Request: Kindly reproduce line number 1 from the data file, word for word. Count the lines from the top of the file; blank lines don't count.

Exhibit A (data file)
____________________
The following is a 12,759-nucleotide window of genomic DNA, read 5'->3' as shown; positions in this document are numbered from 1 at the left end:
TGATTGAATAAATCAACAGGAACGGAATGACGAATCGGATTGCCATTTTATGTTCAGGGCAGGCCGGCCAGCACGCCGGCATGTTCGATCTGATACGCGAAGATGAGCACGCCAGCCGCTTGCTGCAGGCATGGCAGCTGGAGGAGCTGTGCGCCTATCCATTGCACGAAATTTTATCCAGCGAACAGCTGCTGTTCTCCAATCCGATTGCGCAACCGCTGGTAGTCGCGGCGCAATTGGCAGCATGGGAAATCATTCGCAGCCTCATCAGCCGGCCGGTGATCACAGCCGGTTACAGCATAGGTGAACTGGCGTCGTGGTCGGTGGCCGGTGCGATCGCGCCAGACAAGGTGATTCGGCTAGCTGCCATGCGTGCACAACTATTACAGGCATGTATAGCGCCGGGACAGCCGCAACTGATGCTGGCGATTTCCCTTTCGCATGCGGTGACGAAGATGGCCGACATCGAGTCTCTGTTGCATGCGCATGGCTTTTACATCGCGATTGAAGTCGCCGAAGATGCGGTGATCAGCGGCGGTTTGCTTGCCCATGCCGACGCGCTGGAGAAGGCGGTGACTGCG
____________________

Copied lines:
The following is a 12,759-nucleotide window of genomic DNA, read 5'->3' as shown; positions in this document are numbered from 1 at the left end: